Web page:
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Sarah Jessica Parker got a big career boost as a teenager from her starring role in the offbeat, much-praised sitcom “Square Pegs,” which had a one-and-done, brilliant-but-canceled run on CBS in the 1982-83 season.

Parker has paid tribute to “Square Pegs” creator and showrunner Anne Beatts, who died April 7 at the age of 74. Parker recalled her longtime friend and mentor as a unique personality who made an enormous impression on the future “Sex and the City” star, producer, entrepreneur and philanthropist.

“I assure you, there was no one like her. Not that I’d ever met,” Parker said in a statement to Variety.

On “Square Pegs” Parker played Patty Green, an awkward high school freshman at Weemawee High School who was desperate to break into the popular kids’ clique. She palled around with her equally ambitious best friend Lauren, played by Amy Linkers, and their colorful outcast friends including the new-wave loving Jonny Slash (Merritt Butrick) and nerdy Marshall Bleckman (John Femia). Jami Gertz played Muffy, the school’s head cheerleader.

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SQUARE PEGS,
Sarah Jessica Parker, 1982-1983, © Embassy Television / Courtesy: Everett Collection
©Embassy Pictures/Courtesy Everett Collection

The series was hailed for its fresh look at the burgeoning youth culture of the 1980s and its sharp contrast with the Me decade that preceded “Square Pegs.” In reflecting on Beatts’ influence, Parker makes it clear that her work experience on that show had a profound impact on her life and career.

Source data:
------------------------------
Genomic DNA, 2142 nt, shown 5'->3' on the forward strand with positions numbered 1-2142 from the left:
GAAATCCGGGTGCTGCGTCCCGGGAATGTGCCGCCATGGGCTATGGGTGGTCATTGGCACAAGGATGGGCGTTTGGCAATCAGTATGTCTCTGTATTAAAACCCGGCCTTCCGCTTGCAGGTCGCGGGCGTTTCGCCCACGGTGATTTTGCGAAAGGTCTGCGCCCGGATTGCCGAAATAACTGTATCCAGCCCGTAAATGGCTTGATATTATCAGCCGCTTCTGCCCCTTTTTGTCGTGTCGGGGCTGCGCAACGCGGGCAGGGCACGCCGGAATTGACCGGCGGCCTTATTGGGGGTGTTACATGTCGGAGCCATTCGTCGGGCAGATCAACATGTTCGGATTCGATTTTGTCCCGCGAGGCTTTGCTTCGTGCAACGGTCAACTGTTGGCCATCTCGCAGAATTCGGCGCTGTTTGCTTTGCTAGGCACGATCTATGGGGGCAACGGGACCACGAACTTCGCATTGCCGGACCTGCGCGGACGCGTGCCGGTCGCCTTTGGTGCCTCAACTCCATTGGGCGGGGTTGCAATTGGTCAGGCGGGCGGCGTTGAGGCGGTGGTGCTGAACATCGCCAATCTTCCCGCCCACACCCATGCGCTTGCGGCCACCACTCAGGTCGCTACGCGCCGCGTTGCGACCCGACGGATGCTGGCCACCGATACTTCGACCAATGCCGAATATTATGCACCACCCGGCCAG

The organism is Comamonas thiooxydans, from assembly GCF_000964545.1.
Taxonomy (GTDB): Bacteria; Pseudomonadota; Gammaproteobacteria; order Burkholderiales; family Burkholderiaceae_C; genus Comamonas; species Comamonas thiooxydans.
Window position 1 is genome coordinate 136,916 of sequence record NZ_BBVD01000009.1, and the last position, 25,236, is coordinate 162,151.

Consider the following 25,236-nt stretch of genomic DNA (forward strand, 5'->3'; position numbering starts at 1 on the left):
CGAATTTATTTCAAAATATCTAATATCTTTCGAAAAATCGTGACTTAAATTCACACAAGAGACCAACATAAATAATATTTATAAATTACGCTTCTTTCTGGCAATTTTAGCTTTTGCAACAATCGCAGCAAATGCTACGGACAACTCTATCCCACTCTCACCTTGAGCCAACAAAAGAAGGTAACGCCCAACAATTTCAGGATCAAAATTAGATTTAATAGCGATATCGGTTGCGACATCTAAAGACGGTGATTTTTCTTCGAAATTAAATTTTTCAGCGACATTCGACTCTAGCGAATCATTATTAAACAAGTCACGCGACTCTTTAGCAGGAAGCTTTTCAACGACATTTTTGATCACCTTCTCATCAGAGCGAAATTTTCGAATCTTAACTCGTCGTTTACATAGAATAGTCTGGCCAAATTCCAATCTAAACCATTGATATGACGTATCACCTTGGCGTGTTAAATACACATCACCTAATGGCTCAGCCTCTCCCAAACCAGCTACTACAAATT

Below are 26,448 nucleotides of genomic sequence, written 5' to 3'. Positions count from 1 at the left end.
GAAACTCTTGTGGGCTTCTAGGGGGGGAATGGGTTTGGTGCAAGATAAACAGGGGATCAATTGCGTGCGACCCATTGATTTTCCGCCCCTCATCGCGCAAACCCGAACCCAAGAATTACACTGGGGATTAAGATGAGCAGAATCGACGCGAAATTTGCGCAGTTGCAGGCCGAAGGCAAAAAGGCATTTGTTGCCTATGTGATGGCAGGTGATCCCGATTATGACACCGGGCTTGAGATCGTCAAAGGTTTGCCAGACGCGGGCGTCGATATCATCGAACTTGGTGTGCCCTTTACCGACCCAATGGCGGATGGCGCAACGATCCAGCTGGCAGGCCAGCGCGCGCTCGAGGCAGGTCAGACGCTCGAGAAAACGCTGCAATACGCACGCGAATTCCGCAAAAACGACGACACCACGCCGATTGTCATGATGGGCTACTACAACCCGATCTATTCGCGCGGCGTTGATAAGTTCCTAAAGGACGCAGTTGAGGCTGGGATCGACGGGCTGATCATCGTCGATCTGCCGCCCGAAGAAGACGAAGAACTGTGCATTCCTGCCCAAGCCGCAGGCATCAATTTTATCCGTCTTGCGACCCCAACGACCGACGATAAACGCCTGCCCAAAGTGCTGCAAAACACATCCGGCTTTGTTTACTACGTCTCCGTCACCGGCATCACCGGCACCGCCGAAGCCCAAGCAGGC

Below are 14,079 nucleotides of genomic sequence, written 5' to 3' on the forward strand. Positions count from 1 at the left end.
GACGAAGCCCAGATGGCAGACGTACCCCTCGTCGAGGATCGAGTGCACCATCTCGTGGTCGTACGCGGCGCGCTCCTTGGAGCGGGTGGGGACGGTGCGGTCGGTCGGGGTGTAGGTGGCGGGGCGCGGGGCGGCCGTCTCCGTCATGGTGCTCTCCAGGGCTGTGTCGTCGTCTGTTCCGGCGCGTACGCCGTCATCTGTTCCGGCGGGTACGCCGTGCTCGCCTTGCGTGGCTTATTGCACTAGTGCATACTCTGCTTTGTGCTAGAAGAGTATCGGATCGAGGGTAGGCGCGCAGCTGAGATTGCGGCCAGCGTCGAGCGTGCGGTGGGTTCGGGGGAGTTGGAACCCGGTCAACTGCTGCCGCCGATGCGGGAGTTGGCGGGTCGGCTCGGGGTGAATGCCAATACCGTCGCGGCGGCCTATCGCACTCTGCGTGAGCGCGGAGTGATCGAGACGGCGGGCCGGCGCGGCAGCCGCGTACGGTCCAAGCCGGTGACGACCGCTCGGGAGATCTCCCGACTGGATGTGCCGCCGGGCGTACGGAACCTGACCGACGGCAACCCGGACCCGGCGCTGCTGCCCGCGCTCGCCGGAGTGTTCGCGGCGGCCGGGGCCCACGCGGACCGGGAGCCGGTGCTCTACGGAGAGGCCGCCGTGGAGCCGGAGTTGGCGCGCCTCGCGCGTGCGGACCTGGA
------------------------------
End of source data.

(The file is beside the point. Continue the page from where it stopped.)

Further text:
Here is Parker’s statement in full:

It’s very hard commenting on someone’s death. Trying to do right by all they did. A comment. Who they were. Uniquely so. And what they meant to so many people. To you. The impression left. You don’t know at the time.

You are only 17. And then 18. And a paper wants a comment. But she was Anne Beatts. I assure you, there was no one like her. Not that I’d ever met.

Everyone always noticed her red lips. I did too. But I heard her voice. It was like a melted silver. And she laughed. Big. And ran her hands through her one haircut while new lines emerged. Fast. She was stylish. Elegant. And she was always kind. To all of us kids.

She invited us over on the weekends. After having spent countless hours with us on a set. We swam in her pool and she entertained us. Fed us. And told us stories.

She threw a birthday party for me on the set when I turned 18. And ceremoniously burned my work permit, put the ashes in a jar, framed it and wrote “not a minor anything.”

I still have it. I see it everyday. I wanted to do everything exactly as she imagined. Cause I loved Patty Green. And I loved Anne Beatts.